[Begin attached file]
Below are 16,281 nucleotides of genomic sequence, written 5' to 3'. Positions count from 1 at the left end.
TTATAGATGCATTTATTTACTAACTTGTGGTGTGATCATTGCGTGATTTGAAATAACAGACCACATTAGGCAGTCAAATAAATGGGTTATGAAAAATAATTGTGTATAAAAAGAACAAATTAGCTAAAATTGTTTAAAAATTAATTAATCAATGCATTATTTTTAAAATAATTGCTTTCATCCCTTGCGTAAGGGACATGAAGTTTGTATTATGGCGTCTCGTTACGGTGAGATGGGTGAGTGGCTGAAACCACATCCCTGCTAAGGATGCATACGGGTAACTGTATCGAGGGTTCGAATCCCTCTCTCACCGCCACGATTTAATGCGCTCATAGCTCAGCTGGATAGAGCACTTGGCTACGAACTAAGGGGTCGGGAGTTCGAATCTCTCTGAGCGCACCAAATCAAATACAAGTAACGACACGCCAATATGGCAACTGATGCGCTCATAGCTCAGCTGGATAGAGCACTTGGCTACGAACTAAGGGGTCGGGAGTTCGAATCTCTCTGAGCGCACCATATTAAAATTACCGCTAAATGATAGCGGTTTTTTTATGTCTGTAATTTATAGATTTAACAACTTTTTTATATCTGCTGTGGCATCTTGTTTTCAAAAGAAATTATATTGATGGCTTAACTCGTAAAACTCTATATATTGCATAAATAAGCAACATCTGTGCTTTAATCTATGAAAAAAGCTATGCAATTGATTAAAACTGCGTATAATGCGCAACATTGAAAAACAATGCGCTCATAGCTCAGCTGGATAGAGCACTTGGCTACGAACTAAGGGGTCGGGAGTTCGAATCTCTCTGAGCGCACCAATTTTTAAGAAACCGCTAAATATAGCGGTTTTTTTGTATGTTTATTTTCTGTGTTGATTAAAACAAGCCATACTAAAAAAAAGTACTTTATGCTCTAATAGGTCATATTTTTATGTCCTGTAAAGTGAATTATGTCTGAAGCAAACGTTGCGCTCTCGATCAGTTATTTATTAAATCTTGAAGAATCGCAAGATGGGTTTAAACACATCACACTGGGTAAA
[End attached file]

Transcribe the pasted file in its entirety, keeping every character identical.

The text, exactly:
Below are 16,281 nucleotides of genomic sequence, written 5' to 3'. Positions count from 1 at the left end.
TTATAGATGCATTTATTTACTAACTTGTGGTGTGATCATTGCGTGATTTGAAATAACAGACCACATTAGGCAGTCAAATAAATGGGTTATGAAAAATAATTGTGTATAAAAAGAACAAATTAGCTAAAATTGTTTAAAAATTAATTAATCAATGCATTATTTTTAAAATAATTGCTTTCATCCCTTGCGTAAGGGACATGAAGTTTGTATTATGGCGTCTCGTTACGGTGAGATGGGTGAGTGGCTGAAACCACATCCCTGCTAAGGATGCATACGGGTAACTGTATCGAGGGTTCGAATCCCTCTCTCACCGCCACGATTTAATGCGCTCATAGCTCAGCTGGATAGAGCACTTGGCTACGAACTAAGGGGTCGGGAGTTCGAATCTCTCTGAGCGCACCAAATCAAATACAAGTAACGACACGCCAATATGGCAACTGATGCGCTCATAGCTCAGCTGGATAGAGCACTTGGCTACGAACTAAGGGGTCGGGAGTTCGAATCTCTCTGAGCGCACCATATTAAAATTACCGCTAAATGATAGCGGTTTTTTTATGTCTGTAATTTATAGATTTAACAACTTTTTTATATCTGCTGTGGCATCTTGTTTTCAAAAGAAATTATATTGATGGCTTAACTCGTAAAACTCTATATATTGCATAAATAAGCAACATCTGTGCTTTAATCTATGAAAAAAGCTATGCAATTGATTAAAACTGCGTATAATGCGCAACATTGAAAAACAATGCGCTCATAGCTCAGCTGGATAGAGCACTTGGCTACGAACTAAGGGGTCGGGAGTTCGAATCTCTCTGAGCGCACCAATTTTTAAGAAACCGCTAAATATAGCGGTTTTTTTGTATGTTTATTTTCTGTGTTGATTAAAACAAGCCATACTAAAAAAAAGTACTTTATGCTCTAATAGGTCATATTTTTATGTCCTGTAAAGTGAATTATGTCTGAAGCAAACGTTGCGCTCTCGATCAGTTATTTATTAAATCTTGAAGAATCGCAAGATGGGTTTAAACACATCACACTGGGTAAA